We will be looking at innovation to make the second half of life a success.

Marc spearheaded the creation of the Experience Corps, which gets older people working with schools and other youth organisations across the United States. He is an eloquent campaigner for Encore Careers – serious, socially useful work for people in the second half of life – and the founder of The Purpose Prize, which awards prizes of $100,000 and $50,000 to social innovators over the age of 55.

His new book, Shift, which will be published in January 2011, is about the transition of the boomer generation to a new stage of life.

Charlie Leadbeater, a leading thinker on social innovation, author of We-Think: The Power of Mass Creativity, and occasional guest blogger on Agebomb, is also a confirmed speaker. Other speakers will be unveiled soon.

Through its Age Unlimited programme, Nesta has done a good deal of work on the demands and ambitions of a different kind of older population, and this is will be an opportunity to think about what the second half of life will hold for a generation with entirely different, but very varied, expectations.

We will be asking: what is the point of retirement? Is there any real choice for people in how they spend the second half of their lives? If not, what would make a difference? Could Encore careers work in the UK? Can you change the second half of life without changing the first?

More news soon.

The precious gift economy of caring vs. box-ticking technocrats

tea timeThe funding of care in England and Wales is a Byzantine structure of mysterious entitlements and clawbacks. The new government has wasted little time (rather like its predecessor in 1997) in announcing an investigation into this morass – and, with its Commission on the Funding of Care and Support due to report next summer, it’s expected that campaigning organisations and think tanks and interested parties will be lobbing in their two penn’orth over the next few months.

The right-leaning think-tank Policy Exchange has been the first off the mark, with a report, Careless, whose headline recommendation is that the National Health Service and social care aren’t actually separate entities and should be amalgamated. The report’s authors, Henry Featherstone and Lilly Whitham, point out that the NHS already devotes 4% of its budget to care and is often the provider of last resort.

Careless reportSocial care consumes 40% of the money that local authorities have at their disposal and cuts are widely seen as inevitable. Featherstone and Whitham object that willy nilly, more care costs will creep into the NHS, where funding is ring-fenced. Their proposal to amalgamate the two services is highly political, because either everything would have to be free at the point of use, or there would be some charging. Predictably enough, they are against free social care funded by general taxation and warn the Commission against considering it, although most experts in the field seem to think that’s effectively been ruled out anyway. Policy Exchange argues that charging for aspects of the combined service would merely extend a principle that already exists in the NHS, where some people pay for prescriptions and cancer drugs.

If you could take out the politics, looking at the scope for amalgamation might be a bright idea. But you can’t. The opposition would rightly deride the idea as a Trojan horse for the dismantling of the NHS. And the coalition has staked its morality on defending a talismanic NHS, exempting it from the general slash and burn; to go back on that would be to lose all credibility.

Featherstone and Whitham’s second controversial proposition is that the anticipated hike in social care budgets may not actually arise. The Department of Health and the Office of National Statistics have taken the view that an ageing population will be an infirm population; that healthy life expectancy – the number of years we spend being fit and well – is decreasing as a proportion of total life expectancy. But the figures are far from clear. Most serious researchers are cautious about the reliability of the evidence and caution that results vary across population groups.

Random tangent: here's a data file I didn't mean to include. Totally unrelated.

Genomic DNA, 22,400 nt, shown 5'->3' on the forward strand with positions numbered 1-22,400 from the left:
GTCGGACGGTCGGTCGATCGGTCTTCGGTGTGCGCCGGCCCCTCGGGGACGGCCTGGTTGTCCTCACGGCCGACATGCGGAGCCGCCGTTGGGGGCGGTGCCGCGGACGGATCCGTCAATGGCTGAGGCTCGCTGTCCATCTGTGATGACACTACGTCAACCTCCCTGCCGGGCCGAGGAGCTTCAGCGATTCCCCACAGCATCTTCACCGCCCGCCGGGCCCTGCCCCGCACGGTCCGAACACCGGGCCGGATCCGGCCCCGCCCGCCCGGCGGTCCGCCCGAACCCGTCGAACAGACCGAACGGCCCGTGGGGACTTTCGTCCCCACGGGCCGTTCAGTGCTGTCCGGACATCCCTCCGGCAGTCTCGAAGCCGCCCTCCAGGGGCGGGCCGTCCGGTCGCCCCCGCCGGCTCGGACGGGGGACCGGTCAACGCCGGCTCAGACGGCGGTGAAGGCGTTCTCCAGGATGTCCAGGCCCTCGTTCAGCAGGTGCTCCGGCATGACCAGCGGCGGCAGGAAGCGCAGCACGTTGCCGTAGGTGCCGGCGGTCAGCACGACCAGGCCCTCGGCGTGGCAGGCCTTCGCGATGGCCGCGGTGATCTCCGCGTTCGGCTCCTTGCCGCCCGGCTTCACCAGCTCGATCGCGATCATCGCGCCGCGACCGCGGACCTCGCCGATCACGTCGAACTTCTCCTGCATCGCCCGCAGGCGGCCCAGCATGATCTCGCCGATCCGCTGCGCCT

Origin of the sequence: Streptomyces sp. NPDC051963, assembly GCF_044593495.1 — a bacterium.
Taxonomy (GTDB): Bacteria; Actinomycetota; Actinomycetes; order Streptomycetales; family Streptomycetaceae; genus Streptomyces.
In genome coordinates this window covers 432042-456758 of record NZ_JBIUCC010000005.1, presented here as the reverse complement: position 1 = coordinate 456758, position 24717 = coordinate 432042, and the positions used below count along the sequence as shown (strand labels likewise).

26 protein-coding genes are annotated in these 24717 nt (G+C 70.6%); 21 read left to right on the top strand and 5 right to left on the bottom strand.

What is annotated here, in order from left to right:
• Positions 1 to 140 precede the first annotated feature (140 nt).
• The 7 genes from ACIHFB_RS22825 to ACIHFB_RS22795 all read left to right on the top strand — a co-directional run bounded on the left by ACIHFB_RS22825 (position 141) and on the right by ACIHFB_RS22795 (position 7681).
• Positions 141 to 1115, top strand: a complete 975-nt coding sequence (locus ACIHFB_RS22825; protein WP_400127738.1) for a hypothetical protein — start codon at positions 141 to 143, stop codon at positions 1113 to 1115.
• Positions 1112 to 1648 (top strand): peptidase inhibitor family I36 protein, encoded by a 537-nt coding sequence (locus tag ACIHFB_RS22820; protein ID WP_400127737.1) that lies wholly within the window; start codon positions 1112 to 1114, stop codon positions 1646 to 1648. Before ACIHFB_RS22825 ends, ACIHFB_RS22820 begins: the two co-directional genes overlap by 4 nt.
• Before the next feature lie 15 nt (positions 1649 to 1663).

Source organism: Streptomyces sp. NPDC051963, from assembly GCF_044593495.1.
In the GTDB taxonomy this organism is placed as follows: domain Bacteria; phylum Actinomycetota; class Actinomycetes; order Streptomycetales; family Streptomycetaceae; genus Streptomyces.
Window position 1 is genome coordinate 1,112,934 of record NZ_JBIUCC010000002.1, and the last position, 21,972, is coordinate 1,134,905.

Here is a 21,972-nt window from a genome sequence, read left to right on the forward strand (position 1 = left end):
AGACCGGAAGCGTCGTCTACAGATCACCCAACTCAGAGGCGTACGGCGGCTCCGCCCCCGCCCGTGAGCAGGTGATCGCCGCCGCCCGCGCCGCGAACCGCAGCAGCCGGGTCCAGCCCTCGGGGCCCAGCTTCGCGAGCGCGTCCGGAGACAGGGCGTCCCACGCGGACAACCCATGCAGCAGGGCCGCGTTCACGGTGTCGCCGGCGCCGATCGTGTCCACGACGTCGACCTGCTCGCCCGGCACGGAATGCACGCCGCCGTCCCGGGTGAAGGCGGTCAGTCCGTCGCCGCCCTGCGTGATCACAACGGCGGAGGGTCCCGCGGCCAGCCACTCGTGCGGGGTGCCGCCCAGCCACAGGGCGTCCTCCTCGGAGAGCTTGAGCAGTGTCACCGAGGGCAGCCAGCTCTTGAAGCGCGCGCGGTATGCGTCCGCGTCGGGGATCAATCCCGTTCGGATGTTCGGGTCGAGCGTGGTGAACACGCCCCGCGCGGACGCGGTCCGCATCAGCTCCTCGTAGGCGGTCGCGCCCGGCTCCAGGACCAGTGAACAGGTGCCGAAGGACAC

There is highly respectable research suggesting that the length of time spent unwell is not growing, and some equally serious studies showing it is. Policy Exchange’s scepticism is particularly interesting in the light of reports this week of a new superbug, leading to press speculation that we could be heading towards an era without antibiotics when pneumonia may once again become ‘the old man’s friend.’

Policy Exchange claims this lack of clarity means there’s less urgency to reform social care than everyone has assumed, but this is a bit feeble because there are anomalies and inequalities now that would hardly be tolerated in other aspects of government. Besides, as a general principle, there is nothing wrong with planning for the worst.

The care system only gets away with its discrepancies and injustices because it’s something we don’t want to think about. The third really interesting point in the Policy Exchange report (which isn’t new, but bears repeating) is how much ignorance there is about the care system. Many people (48% responding to government research) think care is free, and don’t bother to inquire too closely because no one wants to think about it, in the same way we don’t want to think about death.

Despite a 1997 Royal Commission, two reports from House of Commons Select Committee inquiries, three major reports from the last government and the coalition’s speed in setting up its commission, care doesn’t appear on lists of voters’ concerns.

Unless you happen to be a carer, of course. Carers provide services estimated to be worth £87bn a year. This is not paid work and it’s not exactly volunteering; it’s something much more precious and intangible – you might call it love, or friendship. Over a very long time, governments have exploited the fact that caring comes from somewhere quite different from the technocratic workings of government with its tick-box targets and effectiveness measures. The real conundrum in this debate is how to reward carers.

Successive governments have resisted moves in that direction, for fear that it’s a slippery slope: you could never satisfy their needs. The alternative has been, and remains, to do nothing, which is simply not fair. Amalgamating the NHS and the care service is a slick idea, but it’s a technocratic solution, of appeal mainly to people who are interested in systems. A much bigger and more radical challenge is to find a way of integrating the precious gift economy of caring more closely into society, rather than, as so often, isolating and excluding it.